All we can do, then, is scream. And hope we are not drowned out by the wind.

And honor those who scream louder than we can.

How few actual journalists have spoken, not simply words, but in a tone that truthfully conveys the state of our nation? Paul Krugman, of course, has done so for years; but this is the age of digital media, not of dead-tree print; and who listens to Krugman?

Well, Keith Olbermann is speaking truth: truth in his words, truth in his tone. In recent weeks, he has being doing so again and again and again and again and again and again and again.

And he's been doing it on television.

Oh, I wish he would speak more about, say, Iraq; but then, there are so many issues to be shrill about these days. And the full-scale attacks on our civil liberties, and on truth, by this administration is as worthy as any. And Olbermann is telling the truth about them, to his eternal honor and credit.

We should - we must -- honor him for it. While there's still time. Before someone decides that he is an enemy combatant and we no longer can.

And if you think that that last sentence is too shrill go read -- or, better yet, watch and listen to (because it is not so much the words as the voice that is so special) -- all of those links above.

And remember that, if you think that Olbermann's safe, it is no longer because there is a law protecting him. It is simply because you -- yes, you -- are trusting George Bush's honor and honesty and respect for the truth.

And then honor Olbermann's words. While we can.

While he is still here.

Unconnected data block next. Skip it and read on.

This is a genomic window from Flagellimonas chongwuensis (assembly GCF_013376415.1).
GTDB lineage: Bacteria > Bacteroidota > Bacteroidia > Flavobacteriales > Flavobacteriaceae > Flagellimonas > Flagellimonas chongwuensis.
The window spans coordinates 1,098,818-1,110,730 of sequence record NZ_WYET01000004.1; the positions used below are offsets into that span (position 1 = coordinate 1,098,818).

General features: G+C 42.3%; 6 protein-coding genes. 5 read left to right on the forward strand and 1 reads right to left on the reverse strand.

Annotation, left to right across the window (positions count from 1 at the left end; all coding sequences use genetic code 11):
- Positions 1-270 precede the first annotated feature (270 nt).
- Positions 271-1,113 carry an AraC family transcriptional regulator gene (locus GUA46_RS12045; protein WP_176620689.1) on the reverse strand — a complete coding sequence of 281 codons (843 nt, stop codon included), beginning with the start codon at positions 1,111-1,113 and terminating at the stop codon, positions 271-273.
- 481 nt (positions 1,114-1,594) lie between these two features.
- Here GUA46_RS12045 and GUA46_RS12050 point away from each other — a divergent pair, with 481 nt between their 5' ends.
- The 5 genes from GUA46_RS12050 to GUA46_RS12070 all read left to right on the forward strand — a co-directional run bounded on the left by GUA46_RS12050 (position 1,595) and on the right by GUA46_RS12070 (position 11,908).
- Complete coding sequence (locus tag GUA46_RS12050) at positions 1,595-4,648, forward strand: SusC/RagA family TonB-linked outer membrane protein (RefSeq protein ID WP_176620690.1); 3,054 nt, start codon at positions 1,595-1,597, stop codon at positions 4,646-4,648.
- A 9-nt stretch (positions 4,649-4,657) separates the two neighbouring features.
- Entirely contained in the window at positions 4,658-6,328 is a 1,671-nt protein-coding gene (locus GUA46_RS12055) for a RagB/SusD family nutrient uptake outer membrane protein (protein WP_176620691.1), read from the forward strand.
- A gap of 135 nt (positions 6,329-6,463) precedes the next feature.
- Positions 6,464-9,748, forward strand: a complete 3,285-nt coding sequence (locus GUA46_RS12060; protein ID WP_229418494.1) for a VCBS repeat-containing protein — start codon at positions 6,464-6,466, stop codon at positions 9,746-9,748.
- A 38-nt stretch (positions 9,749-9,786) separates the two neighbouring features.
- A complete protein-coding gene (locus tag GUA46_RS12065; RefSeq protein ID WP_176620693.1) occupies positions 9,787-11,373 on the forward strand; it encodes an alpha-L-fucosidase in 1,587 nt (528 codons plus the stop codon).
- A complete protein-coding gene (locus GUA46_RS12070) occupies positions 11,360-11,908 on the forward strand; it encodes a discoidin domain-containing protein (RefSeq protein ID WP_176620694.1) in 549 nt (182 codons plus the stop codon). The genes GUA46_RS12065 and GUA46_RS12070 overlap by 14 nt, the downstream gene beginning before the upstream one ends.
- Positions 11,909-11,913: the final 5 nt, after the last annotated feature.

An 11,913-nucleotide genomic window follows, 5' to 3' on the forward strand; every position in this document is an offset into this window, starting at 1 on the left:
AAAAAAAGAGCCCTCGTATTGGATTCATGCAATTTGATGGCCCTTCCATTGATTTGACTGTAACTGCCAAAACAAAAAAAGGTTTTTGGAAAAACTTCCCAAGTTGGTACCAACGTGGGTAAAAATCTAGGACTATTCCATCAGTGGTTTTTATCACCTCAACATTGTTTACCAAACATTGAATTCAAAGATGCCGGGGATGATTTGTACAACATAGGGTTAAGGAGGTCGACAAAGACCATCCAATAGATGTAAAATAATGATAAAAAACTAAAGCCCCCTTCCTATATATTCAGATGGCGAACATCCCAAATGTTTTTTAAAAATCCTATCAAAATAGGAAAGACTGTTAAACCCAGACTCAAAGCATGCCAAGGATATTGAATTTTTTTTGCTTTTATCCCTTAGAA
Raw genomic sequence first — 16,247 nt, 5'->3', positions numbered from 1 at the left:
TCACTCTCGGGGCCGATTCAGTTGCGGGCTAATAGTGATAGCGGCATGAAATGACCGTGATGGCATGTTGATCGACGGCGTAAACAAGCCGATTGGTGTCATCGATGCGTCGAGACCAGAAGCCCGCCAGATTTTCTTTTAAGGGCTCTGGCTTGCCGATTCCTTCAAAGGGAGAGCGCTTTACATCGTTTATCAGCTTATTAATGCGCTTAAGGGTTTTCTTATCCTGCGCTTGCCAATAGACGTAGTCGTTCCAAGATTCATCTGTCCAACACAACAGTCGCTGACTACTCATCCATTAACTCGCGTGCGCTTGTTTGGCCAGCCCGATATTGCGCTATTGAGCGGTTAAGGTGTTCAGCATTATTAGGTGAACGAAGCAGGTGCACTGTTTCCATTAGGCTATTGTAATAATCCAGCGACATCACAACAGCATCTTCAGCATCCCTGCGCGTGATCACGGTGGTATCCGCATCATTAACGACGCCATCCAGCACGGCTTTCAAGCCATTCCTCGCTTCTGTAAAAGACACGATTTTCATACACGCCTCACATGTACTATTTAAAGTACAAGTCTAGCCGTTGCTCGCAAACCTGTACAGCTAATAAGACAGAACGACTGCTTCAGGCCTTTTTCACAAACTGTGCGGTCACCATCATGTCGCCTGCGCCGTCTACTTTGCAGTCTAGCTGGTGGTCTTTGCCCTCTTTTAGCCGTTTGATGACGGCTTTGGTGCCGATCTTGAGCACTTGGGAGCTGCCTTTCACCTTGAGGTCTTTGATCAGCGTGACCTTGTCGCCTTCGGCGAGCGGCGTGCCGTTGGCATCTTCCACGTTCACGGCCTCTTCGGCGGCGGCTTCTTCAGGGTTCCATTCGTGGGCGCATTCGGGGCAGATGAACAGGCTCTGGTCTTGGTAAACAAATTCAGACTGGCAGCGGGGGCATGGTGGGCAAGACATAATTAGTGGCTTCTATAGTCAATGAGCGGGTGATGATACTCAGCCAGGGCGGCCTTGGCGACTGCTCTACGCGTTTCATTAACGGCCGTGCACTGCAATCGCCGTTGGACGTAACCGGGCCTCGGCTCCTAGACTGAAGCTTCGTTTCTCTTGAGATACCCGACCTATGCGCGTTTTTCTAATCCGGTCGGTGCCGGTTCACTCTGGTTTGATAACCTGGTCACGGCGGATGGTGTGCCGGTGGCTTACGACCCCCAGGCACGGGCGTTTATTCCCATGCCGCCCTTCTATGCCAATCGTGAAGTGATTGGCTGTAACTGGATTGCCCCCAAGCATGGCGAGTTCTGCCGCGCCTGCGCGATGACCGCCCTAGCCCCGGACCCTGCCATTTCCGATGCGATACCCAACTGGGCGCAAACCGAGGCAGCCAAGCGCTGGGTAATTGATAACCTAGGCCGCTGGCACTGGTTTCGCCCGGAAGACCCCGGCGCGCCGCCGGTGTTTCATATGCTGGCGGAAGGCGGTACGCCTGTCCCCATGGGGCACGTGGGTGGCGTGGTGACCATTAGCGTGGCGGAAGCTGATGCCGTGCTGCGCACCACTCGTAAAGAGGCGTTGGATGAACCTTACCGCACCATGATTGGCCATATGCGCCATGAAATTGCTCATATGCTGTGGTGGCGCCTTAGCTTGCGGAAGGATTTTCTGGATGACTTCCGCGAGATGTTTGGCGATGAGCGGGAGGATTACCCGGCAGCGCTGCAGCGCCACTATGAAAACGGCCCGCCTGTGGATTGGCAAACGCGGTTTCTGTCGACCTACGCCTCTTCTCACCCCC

While we are.

While what is left of our country is.

* I just read that phase on a blog today; but danged if I can remember where. If I can find it I'll link; otherwise, apologies....

Thursday, October 19, 2006

Crimes and Blunders

Not every crime is done out of evil motives.

Some people would go so far as to say that nothing, really, is done out of evil motives: that people always act out of an idea of the good, and sometimes they're simply wrong about what that entails. I myself wouldn't go so far as to say this, but it was a view held by, among many others, Plato, so if you think this you're in good company.

Nevertheless, I do think it's pretty indisputable that not every crime is done out of malevolence. Indeed, some crimes are pretty straightforwardly benevolent in motive; far more are of mixed motive, and/or a case in which the criminal is fooling themself as to the likely effects of their actions.

(I should perhaps interject that I am not a lawyer; that my use of the word "crime" here is meant to have more moral than legal force. It may be the case that some crimes -- some genuinely wicked acts -- are not punishable under any applicable law; but I think that the word crime is nevertheless not only still justified but is, in fact, still important. In any event, it is that sense -- a moral crime, with the associated implication that such actions should be prosecuted if possible (but that it won't always be) -- that I am using the word here.)